- Facebook will now have a tally of all the apps you use, how often you use them and what information you keep or exchange on those apps.
It’s not like Apple iPhones are some off-the-wall brand that can be safely overlooked when discussing smartphones. They are just a *little* popular, to put it lightly. So to write an article like this with such extreme claims and not know about Apple’s approval process is simply irresponsible. But even if we were to ignore iPhones for the moment, does anyone really think that Facebook would want to do most of what is claimed above to their users? Perhaps Mr. Russo should have put in a call to someone at Facebook to ask a few questions first? Or at least do a tiny little bit of research on this thing called the Internet before publishing an article like this? I bet even the resident PC guy at “The Bull” probably could have warned Nick that his claims were pretty far out and to be careful before publishing his article. But alas, Mr. Russo took a little sliver of knowledge and believed he knew more than he did – running off like “The Bull” in a china shop and starting a viral tidal wave in the process.
To be fair, in theory – extreme theory, what Nick Russo claims above could possibly be accomplished by highly malicious apps running on some smartphone platforms. But Facebook Messenger isn’t a malicious app. And Nick must have found that out because in his next article he states, “I’ve now learned that both the New Facebook Messenger App and the original Facebook app have many of the SAME permissions.” Yes, I’m sure he did learn a few things once his article went viral! But perhaps those things should have been learned BEFORE publishing! As it turns out, the Facebook Messenger app (which isn’t new, but has been out for years), does virtually nothing different than any other similar app, including the normal Facebook app that billions of people already use. Oops!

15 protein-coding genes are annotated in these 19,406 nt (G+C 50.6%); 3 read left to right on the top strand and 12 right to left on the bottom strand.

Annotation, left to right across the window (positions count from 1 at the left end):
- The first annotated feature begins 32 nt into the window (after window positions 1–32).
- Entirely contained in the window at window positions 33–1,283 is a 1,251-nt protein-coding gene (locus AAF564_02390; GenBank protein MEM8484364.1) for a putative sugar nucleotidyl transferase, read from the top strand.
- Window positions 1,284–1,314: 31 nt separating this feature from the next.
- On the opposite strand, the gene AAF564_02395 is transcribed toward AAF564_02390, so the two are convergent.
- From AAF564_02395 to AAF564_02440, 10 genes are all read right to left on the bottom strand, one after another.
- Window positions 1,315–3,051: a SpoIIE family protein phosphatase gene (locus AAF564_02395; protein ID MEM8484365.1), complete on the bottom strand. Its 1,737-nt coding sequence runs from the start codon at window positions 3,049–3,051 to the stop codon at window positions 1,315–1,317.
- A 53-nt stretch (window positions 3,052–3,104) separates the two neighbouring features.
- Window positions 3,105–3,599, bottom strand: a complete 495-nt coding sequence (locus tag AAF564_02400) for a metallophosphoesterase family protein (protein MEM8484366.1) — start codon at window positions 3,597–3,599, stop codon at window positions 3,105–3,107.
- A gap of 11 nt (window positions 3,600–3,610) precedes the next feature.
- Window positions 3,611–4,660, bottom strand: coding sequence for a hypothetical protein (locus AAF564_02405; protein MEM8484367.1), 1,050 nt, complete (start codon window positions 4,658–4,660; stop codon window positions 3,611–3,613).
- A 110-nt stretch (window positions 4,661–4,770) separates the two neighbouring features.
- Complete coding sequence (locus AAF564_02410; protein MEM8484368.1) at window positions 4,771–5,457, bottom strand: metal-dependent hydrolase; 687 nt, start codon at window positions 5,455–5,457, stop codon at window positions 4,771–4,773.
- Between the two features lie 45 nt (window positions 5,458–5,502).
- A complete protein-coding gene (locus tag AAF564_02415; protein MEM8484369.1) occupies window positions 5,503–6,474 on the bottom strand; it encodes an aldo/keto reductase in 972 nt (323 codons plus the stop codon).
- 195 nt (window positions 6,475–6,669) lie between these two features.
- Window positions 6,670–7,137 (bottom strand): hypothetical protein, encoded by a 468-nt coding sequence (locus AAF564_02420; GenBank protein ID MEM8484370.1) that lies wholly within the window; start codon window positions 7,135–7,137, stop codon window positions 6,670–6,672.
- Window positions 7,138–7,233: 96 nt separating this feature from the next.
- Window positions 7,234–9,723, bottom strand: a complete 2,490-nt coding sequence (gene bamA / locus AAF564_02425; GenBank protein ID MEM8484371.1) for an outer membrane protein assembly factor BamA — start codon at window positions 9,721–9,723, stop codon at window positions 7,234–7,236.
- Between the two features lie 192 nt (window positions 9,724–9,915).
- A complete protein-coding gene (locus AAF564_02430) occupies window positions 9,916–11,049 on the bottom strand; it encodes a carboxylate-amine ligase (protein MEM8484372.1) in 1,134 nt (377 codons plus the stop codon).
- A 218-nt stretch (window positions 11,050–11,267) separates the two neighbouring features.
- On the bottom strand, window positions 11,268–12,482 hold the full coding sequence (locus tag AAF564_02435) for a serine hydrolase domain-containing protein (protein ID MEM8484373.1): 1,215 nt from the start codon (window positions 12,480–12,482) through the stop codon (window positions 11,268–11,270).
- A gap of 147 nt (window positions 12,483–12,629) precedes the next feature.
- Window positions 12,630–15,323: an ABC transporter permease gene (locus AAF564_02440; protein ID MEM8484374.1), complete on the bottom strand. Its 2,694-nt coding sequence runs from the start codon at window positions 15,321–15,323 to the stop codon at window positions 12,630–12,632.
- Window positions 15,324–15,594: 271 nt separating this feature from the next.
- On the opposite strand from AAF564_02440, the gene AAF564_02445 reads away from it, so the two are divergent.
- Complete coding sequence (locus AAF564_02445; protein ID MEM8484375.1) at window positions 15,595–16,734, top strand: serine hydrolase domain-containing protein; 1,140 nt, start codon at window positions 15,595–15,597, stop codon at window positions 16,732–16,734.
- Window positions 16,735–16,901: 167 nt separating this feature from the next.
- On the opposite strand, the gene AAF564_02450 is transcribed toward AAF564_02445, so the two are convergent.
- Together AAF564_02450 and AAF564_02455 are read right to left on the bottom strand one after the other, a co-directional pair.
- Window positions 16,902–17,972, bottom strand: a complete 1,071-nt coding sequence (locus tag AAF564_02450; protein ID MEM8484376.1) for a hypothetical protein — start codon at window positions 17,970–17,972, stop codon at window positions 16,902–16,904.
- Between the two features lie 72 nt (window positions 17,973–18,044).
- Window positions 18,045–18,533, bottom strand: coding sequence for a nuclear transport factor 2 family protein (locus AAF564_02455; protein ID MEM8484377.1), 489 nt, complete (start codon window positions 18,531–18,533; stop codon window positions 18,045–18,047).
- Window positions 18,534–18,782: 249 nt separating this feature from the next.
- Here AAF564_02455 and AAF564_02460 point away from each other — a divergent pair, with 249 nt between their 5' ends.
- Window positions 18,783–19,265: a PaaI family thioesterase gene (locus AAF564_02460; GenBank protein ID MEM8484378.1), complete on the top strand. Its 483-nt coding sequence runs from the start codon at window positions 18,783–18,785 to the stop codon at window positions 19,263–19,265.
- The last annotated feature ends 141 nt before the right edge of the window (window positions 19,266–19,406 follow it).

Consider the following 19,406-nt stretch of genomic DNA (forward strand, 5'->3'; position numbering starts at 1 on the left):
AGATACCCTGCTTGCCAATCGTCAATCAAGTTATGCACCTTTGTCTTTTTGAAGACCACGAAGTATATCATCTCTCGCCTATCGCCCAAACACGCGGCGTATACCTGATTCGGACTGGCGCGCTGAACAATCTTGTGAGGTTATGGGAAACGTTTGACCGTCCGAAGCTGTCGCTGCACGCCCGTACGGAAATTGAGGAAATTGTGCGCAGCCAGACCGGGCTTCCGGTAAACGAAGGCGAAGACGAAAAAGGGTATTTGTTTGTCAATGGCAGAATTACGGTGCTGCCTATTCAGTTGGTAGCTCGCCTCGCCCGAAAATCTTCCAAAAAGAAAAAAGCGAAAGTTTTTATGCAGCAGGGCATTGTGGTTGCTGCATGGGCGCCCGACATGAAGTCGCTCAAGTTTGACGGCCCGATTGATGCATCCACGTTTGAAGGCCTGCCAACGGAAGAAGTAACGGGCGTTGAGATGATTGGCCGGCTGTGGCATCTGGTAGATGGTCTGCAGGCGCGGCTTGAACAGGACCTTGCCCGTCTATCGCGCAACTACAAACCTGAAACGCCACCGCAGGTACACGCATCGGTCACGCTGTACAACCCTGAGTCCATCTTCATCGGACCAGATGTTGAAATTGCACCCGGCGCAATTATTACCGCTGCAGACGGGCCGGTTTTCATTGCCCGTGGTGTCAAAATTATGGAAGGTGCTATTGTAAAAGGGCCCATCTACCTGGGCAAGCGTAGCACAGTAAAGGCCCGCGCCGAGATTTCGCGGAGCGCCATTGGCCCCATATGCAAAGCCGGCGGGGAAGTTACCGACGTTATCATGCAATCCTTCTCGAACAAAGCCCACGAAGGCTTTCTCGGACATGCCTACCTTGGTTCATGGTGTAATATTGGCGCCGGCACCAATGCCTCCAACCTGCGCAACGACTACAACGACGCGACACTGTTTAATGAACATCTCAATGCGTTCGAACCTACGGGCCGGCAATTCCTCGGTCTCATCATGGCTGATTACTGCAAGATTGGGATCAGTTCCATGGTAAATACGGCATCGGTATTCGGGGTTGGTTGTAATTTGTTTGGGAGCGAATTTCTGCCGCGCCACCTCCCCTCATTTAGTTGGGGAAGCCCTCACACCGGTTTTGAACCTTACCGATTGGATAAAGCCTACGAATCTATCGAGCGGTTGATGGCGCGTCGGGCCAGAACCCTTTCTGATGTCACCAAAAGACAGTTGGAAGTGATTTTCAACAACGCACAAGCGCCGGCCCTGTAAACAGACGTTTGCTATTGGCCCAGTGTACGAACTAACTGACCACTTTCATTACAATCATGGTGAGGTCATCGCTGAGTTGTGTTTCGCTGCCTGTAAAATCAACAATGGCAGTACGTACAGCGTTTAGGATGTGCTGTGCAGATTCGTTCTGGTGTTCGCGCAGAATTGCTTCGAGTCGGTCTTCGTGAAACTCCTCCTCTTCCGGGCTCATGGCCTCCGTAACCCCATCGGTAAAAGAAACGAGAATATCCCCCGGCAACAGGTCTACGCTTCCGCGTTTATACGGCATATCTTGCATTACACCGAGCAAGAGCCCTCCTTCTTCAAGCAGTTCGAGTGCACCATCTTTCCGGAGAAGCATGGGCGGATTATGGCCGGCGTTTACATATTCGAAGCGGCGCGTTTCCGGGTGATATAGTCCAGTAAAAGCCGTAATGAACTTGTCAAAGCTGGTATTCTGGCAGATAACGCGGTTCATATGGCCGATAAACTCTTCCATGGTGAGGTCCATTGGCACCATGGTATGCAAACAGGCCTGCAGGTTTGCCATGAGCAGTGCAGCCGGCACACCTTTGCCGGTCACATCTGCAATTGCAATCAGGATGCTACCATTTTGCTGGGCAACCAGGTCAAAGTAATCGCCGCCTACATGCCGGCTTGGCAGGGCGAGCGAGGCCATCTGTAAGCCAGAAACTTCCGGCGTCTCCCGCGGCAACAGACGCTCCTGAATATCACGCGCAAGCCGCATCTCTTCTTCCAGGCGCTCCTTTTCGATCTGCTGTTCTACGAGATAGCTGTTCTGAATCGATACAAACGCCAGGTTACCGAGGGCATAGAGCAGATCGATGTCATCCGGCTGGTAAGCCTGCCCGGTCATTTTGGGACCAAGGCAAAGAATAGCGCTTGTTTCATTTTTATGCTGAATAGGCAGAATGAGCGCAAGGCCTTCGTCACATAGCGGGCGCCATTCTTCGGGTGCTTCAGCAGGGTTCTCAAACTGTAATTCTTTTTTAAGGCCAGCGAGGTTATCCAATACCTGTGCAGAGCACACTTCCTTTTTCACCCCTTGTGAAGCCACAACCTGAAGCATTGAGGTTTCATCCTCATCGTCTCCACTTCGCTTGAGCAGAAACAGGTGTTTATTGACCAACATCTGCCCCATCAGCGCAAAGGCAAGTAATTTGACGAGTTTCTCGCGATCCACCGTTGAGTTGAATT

Apparently once he found that out, Nick choose to portray himself as a privacy advocate, championing the idea that he made people more aware of the privacy choices on their phones. Fair enough, but let’s call a spade a spade. If he really cared about people’s privacy choices, he would have done some research and consulted with technology experts so that he could have written a balanced article. Any good that he has done has been completely obscured by the hysteria he created. Advocacy by accident at best. Fear-mongering at worst.
Bottom line, there are many articles that debunk Nick’s claims. Here is another article discussing some of Nick’s claims as “myths”. Facebook even posted an article discussing the privacy concerns. So the moral of the story is that we can’t believe everything we read – especially when it comes to technology topics. While we may not like the fact that Facebook is making everyone use a separate app for Messenger, spreading misinformation isn’t helping anybody.